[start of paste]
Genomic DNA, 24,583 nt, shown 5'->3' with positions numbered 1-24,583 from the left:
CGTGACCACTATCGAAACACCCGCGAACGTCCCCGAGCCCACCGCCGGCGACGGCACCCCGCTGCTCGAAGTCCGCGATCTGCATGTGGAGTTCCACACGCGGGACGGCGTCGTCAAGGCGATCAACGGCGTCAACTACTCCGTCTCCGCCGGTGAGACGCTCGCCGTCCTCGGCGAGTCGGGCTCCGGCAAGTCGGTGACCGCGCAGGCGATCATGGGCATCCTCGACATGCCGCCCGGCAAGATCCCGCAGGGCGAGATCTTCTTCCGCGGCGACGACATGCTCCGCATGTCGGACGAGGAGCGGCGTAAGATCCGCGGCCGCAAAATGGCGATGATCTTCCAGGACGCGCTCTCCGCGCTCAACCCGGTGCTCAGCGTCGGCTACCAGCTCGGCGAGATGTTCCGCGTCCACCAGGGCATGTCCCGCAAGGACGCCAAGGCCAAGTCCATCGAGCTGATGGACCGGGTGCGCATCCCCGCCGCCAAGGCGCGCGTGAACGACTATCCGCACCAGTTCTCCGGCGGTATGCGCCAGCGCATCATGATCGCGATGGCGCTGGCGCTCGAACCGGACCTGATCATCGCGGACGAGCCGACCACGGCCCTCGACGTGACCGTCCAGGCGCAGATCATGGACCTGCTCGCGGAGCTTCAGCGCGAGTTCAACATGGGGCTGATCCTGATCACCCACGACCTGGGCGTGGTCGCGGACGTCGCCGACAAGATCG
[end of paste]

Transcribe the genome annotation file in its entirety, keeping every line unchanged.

Genomic DNA, 24,583 nt, shown 5'->3' with positions numbered 1-24,583 from the left:
CGTGACCACTATCGAAACACCCGCGAACGTCCCCGAGCCCACCGCCGGCGACGGCACCCCGCTGCTCGAAGTCCGCGATCTGCATGTGGAGTTCCACACGCGGGACGGCGTCGTCAAGGCGATCAACGGCGTCAACTACTCCGTCTCCGCCGGTGAGACGCTCGCCGTCCTCGGCGAGTCGGGCTCCGGCAAGTCGGTGACCGCGCAGGCGATCATGGGCATCCTCGACATGCCGCCCGGCAAGATCCCGCAGGGCGAGATCTTCTTCCGCGGCGACGACATGCTCCGCATGTCGGACGAGGAGCGGCGTAAGATCCGCGGCCGCAAAATGGCGATGATCTTCCAGGACGCGCTCTCCGCGCTCAACCCGGTGCTCAGCGTCGGCTACCAGCTCGGCGAGATGTTCCGCGTCCACCAGGGCATGTCCCGCAAGGACGCCAAGGCCAAGTCCATCGAGCTGATGGACCGGGTGCGCATCCCCGCCGCCAAGGCGCGCGTGAACGACTATCCGCACCAGTTCTCCGGCGGTATGCGCCAGCGCATCATGATCGCGATGGCGCTGGCGCTCGAACCGGACCTGATCATCGCGGACGAGCCGACCACGGCCCTCGACGTGACCGTCCAGGCGCAGATCATGGACCTGCTCGCGGAGCTTCAGCGCGAGTTCAACATGGGGCTGATCCTGATCACCCACGACCTGGGCGTGGTCGCGGACGTCGCCGACAAGATCG